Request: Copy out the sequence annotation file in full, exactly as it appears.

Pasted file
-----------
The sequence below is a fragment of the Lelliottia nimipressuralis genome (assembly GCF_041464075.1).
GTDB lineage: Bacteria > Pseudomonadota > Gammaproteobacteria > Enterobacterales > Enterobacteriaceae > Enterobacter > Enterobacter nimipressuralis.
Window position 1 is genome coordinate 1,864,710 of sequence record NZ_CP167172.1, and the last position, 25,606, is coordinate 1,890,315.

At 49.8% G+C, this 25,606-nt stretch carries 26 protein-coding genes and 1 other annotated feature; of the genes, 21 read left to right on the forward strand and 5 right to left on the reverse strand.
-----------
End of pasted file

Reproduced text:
The sequence below is a fragment of the Lelliottia nimipressuralis genome (assembly GCF_041464075.1).
GTDB lineage: Bacteria > Pseudomonadota > Gammaproteobacteria > Enterobacterales > Enterobacteriaceae > Enterobacter > Enterobacter nimipressuralis.
Window position 1 is genome coordinate 1,864,710 of sequence record NZ_CP167172.1, and the last position, 25,606, is coordinate 1,890,315.

At 49.8% G+C, this 25,606-nt stretch carries 26 protein-coding genes and 1 other annotated feature; of the genes, 21 read left to right on the forward strand and 5 right to left on the reverse strand.